There should be a plaque. That's all -- just a plaque -- in honor of the spot where a homicide unleashed a myth that unleashed a song that unleashed a thousand variations. Surely some monied St. Louis deadhead has the hundred-odd bucks it'd take to mark the downtown spot where "Stag" Lee Sheldon shot Billy Lyons in the gut. You know, Stagger Lee, the renegade devil who shot a man who took his Stetson hat? That murder happened in downtown St. Louis on Christmas night, 1895.
Over the years, blues scholars and myth hunters have searched for the genesis of the song, covered by, among many others, the Grateful Dead, the Clash, Mississippi John Hurt, Neil Diamond, Nick Cave, Bob Dylan and Beck. The research, based on newspaper reports, old-timer recollections and obsessive digging, has pinpointed the corner of 13th Street and Morgan (now 13th Street and Delmar Boulevard) as the hallowed spot.
All the proof and much more can be found in the revelatory new book Stagolee Shot Billy by Cecil Brown, recently published by Harvard University Press. In fact, no book in recent memory has provided such a vivid account of St. Louis at the turn of the nineteenth century, a time when St. Louis was a thriving and chaotic place, a boomtown that saw the black population increase almost sixfold in a decade -- and "85 percent of black St. Louisians lived in only 2 percent of the area," according to the book.
Read the book. Learn that Stagger Lee was a pimp, and learn about Deep Morgan, the area within the "bloody Third Ward" where the murder occurred. Learn about the insanely overcrowded downtown; the notorious whorehouse called "the Bucket of Blood"; the ragtime scene that helped parachute the song from St. Louis to all parts of America, and ultimately the world. It's a Harvard book, so there's lots of brainiac muscle-flexing designed to shed light on the consequences of that single-bullet zeitgeist, and you'll exit the read with a hefty dose of knowledge about St. Louis, its musical heritage and how the city spawned one of America's most important archetypes. -- Randall Roberts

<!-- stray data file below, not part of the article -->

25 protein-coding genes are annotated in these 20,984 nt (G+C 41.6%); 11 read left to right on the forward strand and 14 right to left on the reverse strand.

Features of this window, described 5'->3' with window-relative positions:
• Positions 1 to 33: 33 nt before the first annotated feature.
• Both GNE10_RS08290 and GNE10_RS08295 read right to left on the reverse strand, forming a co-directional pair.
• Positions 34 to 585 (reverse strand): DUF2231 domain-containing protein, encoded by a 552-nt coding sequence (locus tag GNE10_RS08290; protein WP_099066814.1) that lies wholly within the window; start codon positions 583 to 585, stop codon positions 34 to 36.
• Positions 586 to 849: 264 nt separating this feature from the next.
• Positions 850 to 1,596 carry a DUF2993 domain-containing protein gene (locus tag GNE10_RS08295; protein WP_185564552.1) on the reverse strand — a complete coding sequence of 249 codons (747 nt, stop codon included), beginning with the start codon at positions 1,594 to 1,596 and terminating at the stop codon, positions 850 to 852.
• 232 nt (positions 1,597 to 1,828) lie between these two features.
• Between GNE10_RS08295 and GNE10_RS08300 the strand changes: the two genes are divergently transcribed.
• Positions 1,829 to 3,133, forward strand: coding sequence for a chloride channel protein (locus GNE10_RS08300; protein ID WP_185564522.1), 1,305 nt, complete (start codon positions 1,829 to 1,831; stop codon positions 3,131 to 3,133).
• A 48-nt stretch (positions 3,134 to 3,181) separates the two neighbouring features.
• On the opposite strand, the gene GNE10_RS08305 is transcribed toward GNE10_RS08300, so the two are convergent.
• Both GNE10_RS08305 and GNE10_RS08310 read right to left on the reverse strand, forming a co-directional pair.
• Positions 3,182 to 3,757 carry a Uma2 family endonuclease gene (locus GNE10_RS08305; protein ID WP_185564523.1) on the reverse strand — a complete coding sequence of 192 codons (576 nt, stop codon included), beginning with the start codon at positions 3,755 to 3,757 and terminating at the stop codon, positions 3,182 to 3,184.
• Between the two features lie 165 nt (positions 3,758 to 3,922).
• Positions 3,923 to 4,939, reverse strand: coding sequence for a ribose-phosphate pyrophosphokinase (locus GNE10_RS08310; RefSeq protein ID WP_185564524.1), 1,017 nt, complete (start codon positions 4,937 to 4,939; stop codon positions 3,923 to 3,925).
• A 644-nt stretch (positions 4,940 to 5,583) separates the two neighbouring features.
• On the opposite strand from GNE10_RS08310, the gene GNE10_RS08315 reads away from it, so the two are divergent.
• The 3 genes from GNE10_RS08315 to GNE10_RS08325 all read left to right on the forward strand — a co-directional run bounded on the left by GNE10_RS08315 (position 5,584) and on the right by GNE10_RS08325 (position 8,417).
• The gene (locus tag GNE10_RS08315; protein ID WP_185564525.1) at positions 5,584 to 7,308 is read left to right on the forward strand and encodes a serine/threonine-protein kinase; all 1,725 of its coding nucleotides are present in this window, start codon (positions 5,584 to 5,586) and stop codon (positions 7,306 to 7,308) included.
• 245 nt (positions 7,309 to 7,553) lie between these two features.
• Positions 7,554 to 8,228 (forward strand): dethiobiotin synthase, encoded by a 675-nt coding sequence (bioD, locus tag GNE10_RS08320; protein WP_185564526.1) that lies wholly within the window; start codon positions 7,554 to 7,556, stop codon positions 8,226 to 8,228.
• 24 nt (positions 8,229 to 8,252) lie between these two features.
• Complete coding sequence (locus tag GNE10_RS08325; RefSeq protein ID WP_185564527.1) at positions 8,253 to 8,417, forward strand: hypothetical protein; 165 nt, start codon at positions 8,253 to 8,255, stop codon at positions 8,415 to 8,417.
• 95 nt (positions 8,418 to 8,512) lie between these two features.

Bitchin' at Any Speed
The Corvettes come out of storage
Empty nest? Biological clock ticking? The Corvette, America's favorite sports car, is a cure for both. Why baby a baby when you can baby a Corvette? Driving off the lot is more pleasurable than giving birth, and Corvettes waste fewer natural resources than humans do -- and Drive Your Corvette to Work Day is less of a hassle than the take-your-kid version. Join hundreds of Corvettes and their parents at the St. Louis Art Museum in Forest Park as early as 5:30 a.m. (donuts and coffee arrive at 7:30 a.m. and the free gathering ends at about 9 a.m.). DYCTW Day is observed nationally; here, members of the Original Corvette Club of St. Louis (www.occofstl.com) welcome you to ogle their babies or drive your own, if you're so lucky. -- Mallarie Zimmer
Raise the Woof
"Hey! Get your damn dog off the sidewalk/the jogging trail/my leg/etc.!" If you hang out with canines, this caveat, or some fastidious version of it, is not foreign to you, for sure.
But on Saturday, even those with the most flirtatious of furry companions can escape this sort of abuse at the second annual Dog Days of Summer event in University City (6200-6600 Delmar Boulevard, www.ucityloop.com), where dogs will be welcomed at various participating Loop restaurants (patios only) and stores from 11 a.m.-9 p.m. Twenty percent of the lick-laden sales benefits the U. City dog-play area at Vernon and Pennsylvania avenues (www.stldogparks.org/university_city.html). For the scoop, call 314-727-8000. -- Tom R. Arterburn
That's vitally important trivia -- an oxymoronic obsession -- for those who follow the burgeoning bar trivia scene on weeknights across town.
You'll find crafty competition vying for prizes trivial and otherwise, as well as bragging rights, on Tuesday evenings at Joanie's Pizzeria (2101 Menard Avenue, 314-865-1994) or on Wednesdays at both Llywelyn's Pub (4747 McPherson Avenue, 314-361-3003) or CBGB's (3163 South Grand Boulevard, 314-773-9743).
Rules and attitudes vary with the venue, but it always helps to be smart and to work well with others. -- Thomas R. Raber
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